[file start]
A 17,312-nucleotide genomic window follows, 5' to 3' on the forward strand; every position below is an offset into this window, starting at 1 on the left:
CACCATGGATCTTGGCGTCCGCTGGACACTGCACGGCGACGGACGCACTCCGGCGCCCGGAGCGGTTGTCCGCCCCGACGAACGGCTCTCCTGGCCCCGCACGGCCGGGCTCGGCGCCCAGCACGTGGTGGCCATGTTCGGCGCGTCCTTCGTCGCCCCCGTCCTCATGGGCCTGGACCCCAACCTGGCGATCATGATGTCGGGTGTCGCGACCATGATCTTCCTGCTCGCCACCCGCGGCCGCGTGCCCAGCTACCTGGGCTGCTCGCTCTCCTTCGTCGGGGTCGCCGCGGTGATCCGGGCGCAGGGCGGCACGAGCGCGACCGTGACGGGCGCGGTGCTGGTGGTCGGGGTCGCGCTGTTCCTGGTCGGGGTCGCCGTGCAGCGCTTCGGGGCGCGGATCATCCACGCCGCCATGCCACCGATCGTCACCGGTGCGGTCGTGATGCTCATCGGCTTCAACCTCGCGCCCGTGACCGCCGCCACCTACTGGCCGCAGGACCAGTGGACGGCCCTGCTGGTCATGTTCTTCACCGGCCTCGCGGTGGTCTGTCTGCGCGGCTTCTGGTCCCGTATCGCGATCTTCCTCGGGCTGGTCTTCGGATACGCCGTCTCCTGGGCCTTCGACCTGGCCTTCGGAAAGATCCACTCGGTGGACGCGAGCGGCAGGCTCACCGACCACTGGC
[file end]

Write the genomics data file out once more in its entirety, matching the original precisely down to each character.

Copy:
A 17,312-nucleotide genomic window follows, 5' to 3' on the forward strand; every position below is an offset into this window, starting at 1 on the left:
CACCATGGATCTTGGCGTCCGCTGGACACTGCACGGCGACGGACGCACTCCGGCGCCCGGAGCGGTTGTCCGCCCCGACGAACGGCTCTCCTGGCCCCGCACGGCCGGGCTCGGCGCCCAGCACGTGGTGGCCATGTTCGGCGCGTCCTTCGTCGCCCCCGTCCTCATGGGCCTGGACCCCAACCTGGCGATCATGATGTCGGGTGTCGCGACCATGATCTTCCTGCTCGCCACCCGCGGCCGCGTGCCCAGCTACCTGGGCTGCTCGCTCTCCTTCGTCGGGGTCGCCGCGGTGATCCGGGCGCAGGGCGGCACGAGCGCGACCGTGACGGGCGCGGTGCTGGTGGTCGGGGTCGCGCTGTTCCTGGTCGGGGTCGCCGTGCAGCGCTTCGGGGCGCGGATCATCCACGCCGCCATGCCACCGATCGTCACCGGTGCGGTCGTGATGCTCATCGGCTTCAACCTCGCGCCCGTGACCGCCGCCACCTACTGGCCGCAGGACCAGTGGACGGCCCTGCTGGTCATGTTCTTCACCGGCCTCGCGGTGGTCTGTCTGCGCGGCTTCTGGTCCCGTATCGCGATCTTCCTCGGGCTGGTCTTCGGATACGCCGTCTCCTGGGCCTTCGACCTGGCCTTCGGAAAGATCCACTCGGTGGACGCGAGCGGCAGGCTCACCGACCACTGGC